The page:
The Ultimate Hiking Workout On Treadmill: 3 Great Workouts

Hiking can be hard! You need real stamina and a desire to get where you want to go, but the payoff is huge. From the endorphin rush to incredible, panoramic views it’s no wonder that hiking is endlessly popular. If you’re worried about literally getting left behind, why not give a hiking workout on treadmill a go! This will help to increase your endurance so you can be prepared and confident for all your hiking adventures! If you need any more information on the science behind getting that explosive hiking power – check it out here.

For beginner hikers, try this cardio workout

Its interval training that develops your heart, lungs, leg strength and endurance. You’ll need a mat and a treadmill.

First, you’ll need to warm up! Warm ups are very important as they help prevent pulled muscles and other injuries. Turn your treadmill on and set the incline to 15%. Walk for five minutes at 2.5 mph. Hop off the treadmill and do five gorilla squats, by bending over, grabbing your toes, putting your bum on the ground and then lifting it as high as you can. Do this five times. You should feel the stretch in your hamstrings. Repeat the warm up twice.

 Stop and have a quick drink. You’re ready to work out! Start off by walking at a 15% incline at 2mph for three minutes. Then do 15 squats (without weights). Get back onto the treadmill and jog at 15% incline at 4mph for another three minutes. Go back to the mat and do 20 walking lunges (like regular lunges but instead of straightening up between them you switch legs, like you’re walking).

You’re halfway through the workout! Catch your breath and have another drink if you need to.  Then put your treadmill at 30% incline and 2mph for three minutes. When you’re done try another 20 squats. Return to the treadmill and jog at 30% incline at 4mph for three minutes. Hop onto the mat and do 30 more walking lunges.

 To cool down, walk at 30% incline for five minutes at 2mph. Decrease the incline to 15% for another five minutes. Take some time to stretch, and then you’re all done!

For more beginner exercises, check out this article here.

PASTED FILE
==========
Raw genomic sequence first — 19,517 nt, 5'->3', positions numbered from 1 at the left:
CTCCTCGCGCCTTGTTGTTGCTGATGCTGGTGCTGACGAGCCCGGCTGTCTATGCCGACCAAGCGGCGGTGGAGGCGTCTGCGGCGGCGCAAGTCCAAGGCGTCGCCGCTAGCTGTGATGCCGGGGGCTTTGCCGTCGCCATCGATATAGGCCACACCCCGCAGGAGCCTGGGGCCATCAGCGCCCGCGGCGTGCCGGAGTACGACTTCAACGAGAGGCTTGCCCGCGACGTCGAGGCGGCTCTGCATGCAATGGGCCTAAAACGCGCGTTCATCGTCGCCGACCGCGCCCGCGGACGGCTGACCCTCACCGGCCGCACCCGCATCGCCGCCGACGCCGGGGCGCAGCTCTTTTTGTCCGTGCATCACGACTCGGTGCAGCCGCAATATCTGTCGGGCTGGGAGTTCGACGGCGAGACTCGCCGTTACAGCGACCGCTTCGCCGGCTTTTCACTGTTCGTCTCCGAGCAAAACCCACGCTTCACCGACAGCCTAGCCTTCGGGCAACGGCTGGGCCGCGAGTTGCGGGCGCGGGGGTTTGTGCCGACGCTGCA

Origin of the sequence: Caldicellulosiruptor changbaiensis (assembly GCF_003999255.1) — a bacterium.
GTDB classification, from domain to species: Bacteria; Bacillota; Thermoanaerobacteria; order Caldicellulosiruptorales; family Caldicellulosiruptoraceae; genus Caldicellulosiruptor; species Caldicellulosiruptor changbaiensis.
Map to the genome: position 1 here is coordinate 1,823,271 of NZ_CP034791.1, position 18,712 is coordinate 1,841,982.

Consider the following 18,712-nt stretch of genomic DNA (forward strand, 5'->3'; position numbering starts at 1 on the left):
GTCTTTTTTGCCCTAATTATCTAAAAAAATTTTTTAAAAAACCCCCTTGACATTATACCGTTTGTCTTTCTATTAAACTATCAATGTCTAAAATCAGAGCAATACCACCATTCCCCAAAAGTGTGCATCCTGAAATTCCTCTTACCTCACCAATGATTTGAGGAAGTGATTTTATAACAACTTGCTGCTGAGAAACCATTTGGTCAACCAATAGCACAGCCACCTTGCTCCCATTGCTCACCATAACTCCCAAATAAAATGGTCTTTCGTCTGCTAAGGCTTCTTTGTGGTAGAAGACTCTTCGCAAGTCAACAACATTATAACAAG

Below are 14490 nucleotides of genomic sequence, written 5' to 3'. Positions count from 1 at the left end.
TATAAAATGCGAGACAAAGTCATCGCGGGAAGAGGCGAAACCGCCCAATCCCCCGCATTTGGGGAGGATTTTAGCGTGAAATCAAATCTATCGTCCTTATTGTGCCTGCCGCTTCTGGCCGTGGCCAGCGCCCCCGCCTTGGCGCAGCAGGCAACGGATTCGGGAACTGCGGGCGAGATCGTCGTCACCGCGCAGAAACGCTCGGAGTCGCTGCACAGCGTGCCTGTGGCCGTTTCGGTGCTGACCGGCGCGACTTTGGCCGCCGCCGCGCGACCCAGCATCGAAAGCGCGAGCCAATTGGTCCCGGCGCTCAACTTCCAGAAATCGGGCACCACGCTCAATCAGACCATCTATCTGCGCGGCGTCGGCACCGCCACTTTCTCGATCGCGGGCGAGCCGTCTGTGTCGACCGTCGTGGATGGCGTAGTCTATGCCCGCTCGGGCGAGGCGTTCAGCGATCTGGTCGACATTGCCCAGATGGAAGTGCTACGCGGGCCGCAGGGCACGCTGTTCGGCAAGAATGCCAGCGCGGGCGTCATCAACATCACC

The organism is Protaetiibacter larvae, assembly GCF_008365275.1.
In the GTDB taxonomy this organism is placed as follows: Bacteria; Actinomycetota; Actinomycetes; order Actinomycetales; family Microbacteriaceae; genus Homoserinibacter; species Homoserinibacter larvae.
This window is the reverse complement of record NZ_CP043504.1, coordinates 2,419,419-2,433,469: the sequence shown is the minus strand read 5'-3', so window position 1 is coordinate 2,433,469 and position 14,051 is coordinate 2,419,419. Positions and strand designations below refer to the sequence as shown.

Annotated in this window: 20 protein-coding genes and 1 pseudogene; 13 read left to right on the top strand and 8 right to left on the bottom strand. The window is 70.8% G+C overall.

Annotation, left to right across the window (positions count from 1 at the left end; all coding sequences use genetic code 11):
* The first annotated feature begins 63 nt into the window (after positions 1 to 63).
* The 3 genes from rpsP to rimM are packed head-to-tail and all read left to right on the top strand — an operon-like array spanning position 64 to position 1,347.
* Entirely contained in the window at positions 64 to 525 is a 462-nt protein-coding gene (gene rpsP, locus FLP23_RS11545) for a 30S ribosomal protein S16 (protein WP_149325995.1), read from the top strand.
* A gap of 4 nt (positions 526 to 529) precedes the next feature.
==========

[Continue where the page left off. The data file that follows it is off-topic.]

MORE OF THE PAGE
Remember that every workout is better than the one that you don’t do

If you’re not feeling up to a huge amount of exercise but still want to do something, the next workout is perfect. It’s a low intensity hike that will help calm and refresh you. You’ll just need a treadmill.

 Get on the treadmill and put it on a 3% incline. Find a walking speed that you’re comfortable with and stick to it. Then, walk for 30 minutes. That’s all.

It can be nice to use this as a kind of meditation. Focus on your breathing and take slow, deep breaths- inhale for three paces, exhale for three paces, then do it again. Match your breaths to your stride to keep everything in time. This physically calms your body and lowers your cortisol levels, so it’s a good way to relax if you’re feeling stressed. Weather permitting, open a window so you’ve got lots of fresh air.

 If you would like to, try holding your arms above your head for one minute and then letting them hang by your side for four minutes. You can repeat this.

Would you like great core muscles?

Why not try our next workout! All you’ll need is a treadmill, weight bar and a mat. It’ll take between 45 minutes to an hour.

Core muscles are found in your pelvis, lower back, abdomen (abs) and hips. Developing them will help improve your balance and make other kinds of exercise easier.

To warm up, walk on your treadmill at an incline for 5-10 minutes. You should feel alert and prepared, but not breathless.

Next, get onto your mat and do 5-10 ‘supermans’ by lying on your stomach and raise opposing arms and legs. Switch side after each superman.

 Then get up and put the bar across your shoulders. Bend forward to about 90 degrees so your legs are in a standing position and your hips, torso and face are parallel to the floor. Make sure you’re engaging your core muscles. Make sure this isn’t hurting your back, and if you’re concerned then stop.

Repeat all of these steps three to four times. To cool down, walk on the treadmill and stretch.

Finally, try this workout to develop your speed

his is another simple one with no equipment other than a treadmill and proper clothes, but it’ll still raise your heart-rate and mean you’re less likely to get left behind when you’re out hiking! Why not put on your favourite upbeat music to keep yourself motivated and having fun?

To start with, put your treadmill on a 12-15% incline. Walk or jog for 10-15 minutes. Then, speed up but reduce the incline to 5-8% for another 10-15 minutes. Repeat twice or more, depending on your availability and fitness level.

The amount of calories you use on any of these workouts will vary (we have a handy calorie guide here). Remember to stay hydrated and eat a little more to replace the energy you’ve used up.

And you’re good to go! Have an amazing time hiking and take friends, family, dogs, photographs, picnics or leave them all behind and just enjoy some quality ‘me time’.


I have been a keen outdoorsman since the age of 5, being exposed to the wondrous mountains of the Lake District, UK. Hiking has become more than a hobby for me as I completed survival skills training and competed in endurance challenges across Europe.

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